Everyone in the world is unique. When we at school, some of us may be good at Math, others may be interested in Geography.
In economics, it’s the same when we produce goods and deliver services. Therefore, the global market has divisions of labors.
Nowadays, we see a lot of real-life examples of market divisions. For example, the research and development of iPhones is done in the US; China, Japan and other Asian countries are main producers of iPhone parts.
Why would market divide labors like this? Why can’t Apple produce all the parts in the US? It’s related to an important concept in economic theory, comparative advantage.
Key to understanding of comparative advantage is opportunity cost. An opportunity cost is the potential benefit that someone loses if he doesn’t choose to do one thing rather than the other. In the case of comparative advantage, if the opportunity cost of the company is lower than its competitors, this company has comparative advantage.
For example, there are two factories, A and B, producing cars and bicycles. To produce 1 car, factory A needs 1 day, factory B needs 2 days. But for factory A, if it doesn’t make cars, it can produce 10 bicycles one day. For country B, it uses 2 days to produce 5 bicycles. In other words, for factory A, its opportunity cost for producing 1 car is 10 bicycles; for factory B, its opportunity cost is 5 bicycles. Therefore, factory B has comparative advantage for producing cars, because it has lower opportunity cost.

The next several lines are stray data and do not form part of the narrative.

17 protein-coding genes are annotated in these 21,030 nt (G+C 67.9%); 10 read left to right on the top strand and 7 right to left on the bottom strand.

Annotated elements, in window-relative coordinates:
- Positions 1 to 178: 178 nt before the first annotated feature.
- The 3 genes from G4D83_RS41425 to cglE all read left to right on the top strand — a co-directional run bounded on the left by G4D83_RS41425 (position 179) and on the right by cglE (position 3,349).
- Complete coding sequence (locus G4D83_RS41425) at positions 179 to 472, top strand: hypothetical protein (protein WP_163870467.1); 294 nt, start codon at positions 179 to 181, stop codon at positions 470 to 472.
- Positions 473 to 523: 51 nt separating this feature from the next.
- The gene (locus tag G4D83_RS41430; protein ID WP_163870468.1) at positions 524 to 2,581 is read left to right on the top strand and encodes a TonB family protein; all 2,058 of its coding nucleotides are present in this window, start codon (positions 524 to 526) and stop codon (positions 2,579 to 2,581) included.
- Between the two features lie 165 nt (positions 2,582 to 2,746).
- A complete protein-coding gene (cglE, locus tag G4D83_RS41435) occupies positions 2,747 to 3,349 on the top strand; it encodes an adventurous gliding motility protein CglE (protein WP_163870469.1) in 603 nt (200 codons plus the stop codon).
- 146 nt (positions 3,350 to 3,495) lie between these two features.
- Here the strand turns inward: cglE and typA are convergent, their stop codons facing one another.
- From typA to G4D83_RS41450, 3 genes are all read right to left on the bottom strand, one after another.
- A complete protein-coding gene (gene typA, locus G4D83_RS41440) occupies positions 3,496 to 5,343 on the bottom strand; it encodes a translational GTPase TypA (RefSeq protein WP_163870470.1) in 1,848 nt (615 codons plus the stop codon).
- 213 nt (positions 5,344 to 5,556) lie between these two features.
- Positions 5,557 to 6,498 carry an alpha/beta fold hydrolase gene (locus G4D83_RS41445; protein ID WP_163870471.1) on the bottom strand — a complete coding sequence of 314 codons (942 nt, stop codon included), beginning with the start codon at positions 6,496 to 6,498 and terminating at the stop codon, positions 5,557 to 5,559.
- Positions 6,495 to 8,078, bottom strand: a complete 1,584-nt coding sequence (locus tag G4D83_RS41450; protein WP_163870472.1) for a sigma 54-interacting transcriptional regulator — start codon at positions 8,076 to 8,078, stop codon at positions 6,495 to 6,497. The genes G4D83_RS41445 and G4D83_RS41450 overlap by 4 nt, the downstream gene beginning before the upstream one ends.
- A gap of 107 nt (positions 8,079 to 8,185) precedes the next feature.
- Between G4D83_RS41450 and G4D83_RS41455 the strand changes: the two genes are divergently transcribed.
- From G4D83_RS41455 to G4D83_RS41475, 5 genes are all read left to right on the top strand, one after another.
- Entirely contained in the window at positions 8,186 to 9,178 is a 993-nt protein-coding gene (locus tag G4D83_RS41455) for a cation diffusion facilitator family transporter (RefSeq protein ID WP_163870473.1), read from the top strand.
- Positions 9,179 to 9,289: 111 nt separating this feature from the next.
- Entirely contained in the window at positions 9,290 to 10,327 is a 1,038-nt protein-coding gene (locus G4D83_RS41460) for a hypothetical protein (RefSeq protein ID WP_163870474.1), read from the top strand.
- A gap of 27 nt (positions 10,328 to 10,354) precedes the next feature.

The theory of comparative advantage was first introduced in 1817 by David Ricardo. It provides a theoretical basis for free trade policy. People realized that production can be more effective through divisions and thus greatly promoted the global trade.